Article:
h1

Initial Test Of Vertical Jump Measurement Methods

November 18, 2007

Continuing the discussion from my last post (Double Axel Barrier), I’ve been able to run two tests so far with mixed results.  Recall that I’m trying to determine if flight time measurements made using video analysis software such as Dartfish or Pro-Trainer (a low cost Dartfish substitute) can be used to estimate jump height.

As stated in previous posts, sufficient flight time is a critical component for figure skating jumps.  For example, in order to get enough rotation to land a clean double axel, the minimum flight time needs to be about 0.45 seconds.  Based on some physics calculations (basic projectile motion), I’ve been estimating the required height at 10.5 inches (0.467 seconds).

My ultimate goal is to see what percentage of the female population is physically capable of landing a double axel.  To do that I’ll need to correlate the flight times with standard vertical jump statistical data.

The first part of the test is as follows:
1. Skater stands next to wall and reaches up and makes a mark with one finger (using chalk or washable marker).
2. Skater stands on tip toes near the wall and makes another mark with same finger.
3. Then skater fully bends and jumps up off two feet as high as possible, slapping the wall and making another mark.
4. Step 3 is repeated until skater has a consistent pattern on the wall of maximum jump height.
5. The standing mark is considered the baseline.  The tip toe mark and the maximum jump height are measured from the baseline.

That gives us our “standard” vertical jump measurement.  This is the most common method used for measuring vertical jump.  Statistical data is available based on this measurement method as discussed in a recent post.  (The tip toe data is necessary for correlating with flight times and is not part of the standard test or available statistical data.)

Next, the video method is used.  For the video method, the capture software is turned on and:
1. The skater jumps multiple times facing sideways to the camera.
2. The skater jumps multiple times off one foot, using a natural “leg through and lift” technique.
3. The capture is stopped and the flight time for all the jumps is found.  (As discussed in post Are Figure Skater’s Projectiles?, the flight time is measured from the first frame the foot completely leaves the ground until the first frame when the foot touches the ground).

I performed this test with 2 skaters.

Skater A:
Baseline to tip toes:  2.9 inches
Maximum vertical jump off two feet at wall:  10.5 inches
Maximum flight time off two feel on video:  0.450 seconds (video shows flat footed landing)
  Corresponding jump height estimate from video:  9.8 inches
Maximum flight time off one foot on video:  0.351 seconds
  Corresponding jump height estimate from video:  5.9 inches

Skater B:
Baseline to tip toes:  3.1 inches
Maximum vertical jump off two feet at wall:  13.4 inches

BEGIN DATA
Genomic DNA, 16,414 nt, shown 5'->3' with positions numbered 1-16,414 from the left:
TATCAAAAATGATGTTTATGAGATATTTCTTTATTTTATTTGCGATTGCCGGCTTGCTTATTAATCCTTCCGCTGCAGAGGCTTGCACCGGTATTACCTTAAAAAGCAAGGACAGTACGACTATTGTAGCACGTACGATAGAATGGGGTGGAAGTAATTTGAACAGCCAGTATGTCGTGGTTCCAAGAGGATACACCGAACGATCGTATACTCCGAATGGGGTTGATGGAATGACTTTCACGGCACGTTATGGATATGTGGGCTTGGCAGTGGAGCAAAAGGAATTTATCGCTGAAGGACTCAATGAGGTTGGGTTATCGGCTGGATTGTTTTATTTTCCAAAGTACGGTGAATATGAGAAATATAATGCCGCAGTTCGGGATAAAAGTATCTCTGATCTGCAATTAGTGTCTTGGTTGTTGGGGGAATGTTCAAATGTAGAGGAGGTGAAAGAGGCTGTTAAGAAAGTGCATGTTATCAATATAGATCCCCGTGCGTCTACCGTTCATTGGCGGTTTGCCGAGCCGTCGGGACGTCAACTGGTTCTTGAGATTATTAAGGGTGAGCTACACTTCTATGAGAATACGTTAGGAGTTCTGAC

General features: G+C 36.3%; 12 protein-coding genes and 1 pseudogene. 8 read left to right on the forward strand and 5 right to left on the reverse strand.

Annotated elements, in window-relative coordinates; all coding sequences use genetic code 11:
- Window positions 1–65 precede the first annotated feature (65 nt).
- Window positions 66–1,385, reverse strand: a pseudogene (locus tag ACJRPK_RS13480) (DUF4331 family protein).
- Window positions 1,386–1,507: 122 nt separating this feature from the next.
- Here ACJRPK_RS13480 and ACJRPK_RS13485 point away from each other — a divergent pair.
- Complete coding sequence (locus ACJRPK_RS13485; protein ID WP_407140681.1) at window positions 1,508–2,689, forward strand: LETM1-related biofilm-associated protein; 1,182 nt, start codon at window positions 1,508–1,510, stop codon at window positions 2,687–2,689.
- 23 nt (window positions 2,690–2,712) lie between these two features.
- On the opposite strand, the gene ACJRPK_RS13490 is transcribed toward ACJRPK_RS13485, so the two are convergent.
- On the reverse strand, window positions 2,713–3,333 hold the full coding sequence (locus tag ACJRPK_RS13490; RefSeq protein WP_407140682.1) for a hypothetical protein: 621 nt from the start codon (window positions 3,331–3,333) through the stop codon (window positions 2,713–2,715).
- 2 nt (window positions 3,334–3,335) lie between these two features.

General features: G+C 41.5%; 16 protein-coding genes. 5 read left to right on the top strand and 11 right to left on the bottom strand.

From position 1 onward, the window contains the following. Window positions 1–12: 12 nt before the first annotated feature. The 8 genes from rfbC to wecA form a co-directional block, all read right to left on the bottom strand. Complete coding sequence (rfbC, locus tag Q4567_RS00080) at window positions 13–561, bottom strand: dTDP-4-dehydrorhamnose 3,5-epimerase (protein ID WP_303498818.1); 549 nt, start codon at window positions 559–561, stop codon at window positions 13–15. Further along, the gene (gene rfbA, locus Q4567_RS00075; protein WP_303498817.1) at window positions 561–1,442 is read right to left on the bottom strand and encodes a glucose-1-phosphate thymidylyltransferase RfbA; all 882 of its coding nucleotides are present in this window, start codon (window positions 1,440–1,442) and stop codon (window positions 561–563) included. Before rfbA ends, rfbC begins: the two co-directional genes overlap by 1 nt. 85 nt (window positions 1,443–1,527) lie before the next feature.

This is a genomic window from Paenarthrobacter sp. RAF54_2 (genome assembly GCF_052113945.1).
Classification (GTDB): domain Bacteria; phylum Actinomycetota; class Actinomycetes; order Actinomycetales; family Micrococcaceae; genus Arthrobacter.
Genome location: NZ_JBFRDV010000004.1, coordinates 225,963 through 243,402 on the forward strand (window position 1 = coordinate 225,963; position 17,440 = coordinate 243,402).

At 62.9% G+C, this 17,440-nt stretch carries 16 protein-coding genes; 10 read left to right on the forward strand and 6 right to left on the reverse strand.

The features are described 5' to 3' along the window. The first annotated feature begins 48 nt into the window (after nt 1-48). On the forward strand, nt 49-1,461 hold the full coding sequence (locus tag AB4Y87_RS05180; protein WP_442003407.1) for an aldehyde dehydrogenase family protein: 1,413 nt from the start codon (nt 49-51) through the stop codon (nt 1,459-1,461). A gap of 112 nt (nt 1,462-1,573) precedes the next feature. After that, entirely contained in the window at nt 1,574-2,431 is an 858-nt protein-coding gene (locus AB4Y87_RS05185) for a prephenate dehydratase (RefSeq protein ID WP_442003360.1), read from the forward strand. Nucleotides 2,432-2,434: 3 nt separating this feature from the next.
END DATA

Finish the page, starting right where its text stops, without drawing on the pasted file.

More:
Maximum flight time off two feel on video:  0.450 seconds (video shows flat footed landing)
  Corresponding jump height estimate from video:  9.8 inches
Maximum flight time off one foot on video:  0.450 seconds
  Corresponding jump height estimate from video:  9.8 inches

These results are clearly not conclusive.  Each skater only made three attempts for each measurement and the measurements were not always tightly clustered.  For example, Skater A had two foot flight times of 0.417, 0.451, and 0.433 seconds while Skater B had two foot flight times of 0.450, 0.434, and 0.451 seconds.  Skater A had one foot flight times of 0.317, 0.334, and 0.351 seconds while Skater B had two foot flight times of 0.400, and 0.450 seconds.

In future tests, each skater will perform more attempts to get a better estimate of the maximum.  When I have more data,  I’ll see if I can correlate the results and add in factors for take-off from tip toes and landing flat footed.

Also note, that some skaters will be able to jump just as high (or even higher) off one leg versus two, while other skaters clearly lose significant height jumping off only one leg.

I’m not sure this will be useful to you yet, but it just keeps you up to date on some of my testing.

Trevor

Advertisements

3 comments

  1. I have been involved in testing all types of athletes for about 7 years. I found that there is huge variation in testing Left vs Right. (Also from one test to another with the same individual over the course of 2 years)-it usually correlates to what jumps they have been working on. Also, there seems to be minimal correlation between what someone can do with both legs and with what they can do with one leg.(Stability and core factors) I use the Vertec and your method. I also know all of the ways to cheat! There are some norms available if you contact Athlete’s Republic.


  2. This sounds like a pretty intensive task you’re taking on! I was looking for information about vertical jumping and I came across this page. Good luck with your goal…you probably already achieved it by now!

    -John


  3. […] the original: Initial Test Of Vertical Jump Measurement Methods Posted in General Tags: baseline, dartfish, dartfish substitute, double-axel, feel-on-video, […]



Leave a Reply

Fill in your details below or click an icon to log in:

WordPress.com Logo

You are commenting using your WordPress.com account. Log Out / Change )

Twitter picture

You are commenting using your Twitter account. Log Out / Change )

Facebook photo

You are commenting using your Facebook account. Log Out / Change )

Google+ photo

You are commenting using your Google+ account. Log Out / Change )

Connecting to %s

%d bloggers like this: